Injuries are tough for any athlete to overcome, but they are especially tough for athletes who are just beginning their collegiate careers. However, for Penn women’s basketball forward Kennedy Suttle, a freshman year injury has set her up for an impressive second season.
From the start of her freshman season, it was clear to her coach and teammates that Suttle would be an important part of the team. After a summer of rehabbing and conditioning, the beginning of this season has allowed her to build upon what she started last year.
“She was starting to really leave this impression, she was getting momentum, really starting to understand the game and what it took everyday,” coach Mike McLaughlin said. “Unfortunately, she went down, so it was a little bit of a setback in the moment.”
In February, Suttle suffered a left-foot fracture that required her to have two screws put in, ending her season. For Suttle, having to rehab as a freshman was largely a mental battle that she needed to overcome.
“This was my first time being hurt in a serious way, so to see what I was missing out on and how I wasn’t able to help the team physically out on the court just gave me another push to play hard,” Suttle said.
So far, that motivation to come back even stronger has paid off for Penn. Suttle has started all four games for the Quakers, averaging 7.0 points and 6.5 rebounds. On Sunday against Iona, Suttle had the best game of her career, recording her first double-double with 11 points and 11 rebounds.
For Suttle, her early production can be attributed to a mixture of opportunity and confidence. At the start of the season, she was bound to share time at forward with junior Tori Crawford. With Crawford being out for some time during the preseason, Suttle had an opportunity from the beginning to show that she was ready to contribute. With the playing time came confidence in herself, leading to further success on the court.
“Kennedy just really played well and just kept developing, and her confidence levels kept rising,” McLaughlin said. “She’s a good complement for Eleah [Parker], where [Suttle] can play out on the perimeter, and she can take the ball off the dribble.”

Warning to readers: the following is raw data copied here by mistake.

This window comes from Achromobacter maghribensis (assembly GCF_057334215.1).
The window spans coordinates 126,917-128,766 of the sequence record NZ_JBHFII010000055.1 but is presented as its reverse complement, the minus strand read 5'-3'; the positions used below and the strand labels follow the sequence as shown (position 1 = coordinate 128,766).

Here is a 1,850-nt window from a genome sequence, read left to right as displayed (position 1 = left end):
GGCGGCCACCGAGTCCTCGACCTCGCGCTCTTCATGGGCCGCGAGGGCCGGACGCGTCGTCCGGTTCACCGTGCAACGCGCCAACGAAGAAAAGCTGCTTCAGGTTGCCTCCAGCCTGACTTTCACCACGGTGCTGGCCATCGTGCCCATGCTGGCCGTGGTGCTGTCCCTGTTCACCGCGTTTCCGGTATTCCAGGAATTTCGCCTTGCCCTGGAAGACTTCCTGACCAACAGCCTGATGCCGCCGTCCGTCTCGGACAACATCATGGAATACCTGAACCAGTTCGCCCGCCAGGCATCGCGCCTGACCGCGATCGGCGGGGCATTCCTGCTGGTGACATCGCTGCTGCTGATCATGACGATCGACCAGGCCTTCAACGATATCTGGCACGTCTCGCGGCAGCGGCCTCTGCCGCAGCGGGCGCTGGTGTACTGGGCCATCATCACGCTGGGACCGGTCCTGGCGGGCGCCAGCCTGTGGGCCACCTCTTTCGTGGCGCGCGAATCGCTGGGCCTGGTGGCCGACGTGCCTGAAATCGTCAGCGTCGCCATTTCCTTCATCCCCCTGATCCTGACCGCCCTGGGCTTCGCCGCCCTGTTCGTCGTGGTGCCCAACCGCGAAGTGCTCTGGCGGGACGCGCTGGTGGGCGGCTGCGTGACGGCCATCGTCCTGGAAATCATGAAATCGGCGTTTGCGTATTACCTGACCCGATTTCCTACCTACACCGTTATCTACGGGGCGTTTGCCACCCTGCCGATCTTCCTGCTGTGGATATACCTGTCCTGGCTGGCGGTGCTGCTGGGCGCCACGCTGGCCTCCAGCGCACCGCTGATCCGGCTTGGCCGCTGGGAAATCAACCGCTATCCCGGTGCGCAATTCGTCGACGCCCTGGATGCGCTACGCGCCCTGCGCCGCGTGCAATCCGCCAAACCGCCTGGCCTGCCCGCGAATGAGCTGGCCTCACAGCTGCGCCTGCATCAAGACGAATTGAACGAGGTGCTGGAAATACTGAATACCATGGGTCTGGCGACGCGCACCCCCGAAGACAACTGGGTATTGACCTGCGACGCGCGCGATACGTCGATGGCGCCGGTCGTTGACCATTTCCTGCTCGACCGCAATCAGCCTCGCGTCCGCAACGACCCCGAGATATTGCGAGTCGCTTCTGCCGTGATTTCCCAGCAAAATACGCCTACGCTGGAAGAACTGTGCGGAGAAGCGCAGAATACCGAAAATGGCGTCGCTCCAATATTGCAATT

Suttle’s presence on the court and rebounding ability have also allowed Penn to be a better transition team. Of her 26 total rebounds this season, 18 have been on the defensive end, allowing her to jumpstart Penn’s offense.
“She’s so reliable to get those extra possessions for us,” senior guard and captain Kendall Grasela said. “She’s almost the X-factor. She’s a little on the smaller side, but she will outwork anybody that comes up against her.”
Grasela summed up Suttle with one word: a grinder. Whether it’s grinding back from injury, or battling for an extra rebound on the court, Suttle has been determined to give her all to basketball.
“I just love the feeling of feeling free and flying around. That’s where I get hustle plays and defense, that’s where I get my most kick out of playing basketball,” Suttle said. “Being able to play with such a great team and coaching staff has been the extra bonus.”
While Suttle has certainly contributed to the team on the court with her offense, her personality and calm demeanor is loved in the locker room.
“She’s literally the sweetest person you will ever meet,” Grasela said. “You would never think she is as aggressive as she is on the court. If I’m having a bad day, she’s the person I’m going to to cheer me up.”
Off the court, Suttle is dedicated to her faith and is involved with a Bible study group on campus.
“I’m a Netflix junkie, so I watch a lot of movies,” Suttle said. “So if I’m not watching movies or studying, I’m FaceTiming my family and keeping in contact with them.”
While much of her freshman season may have been lost, Suttle is already making a name for herself as a sophomore and has the ability to be a star for the Red and Blue.
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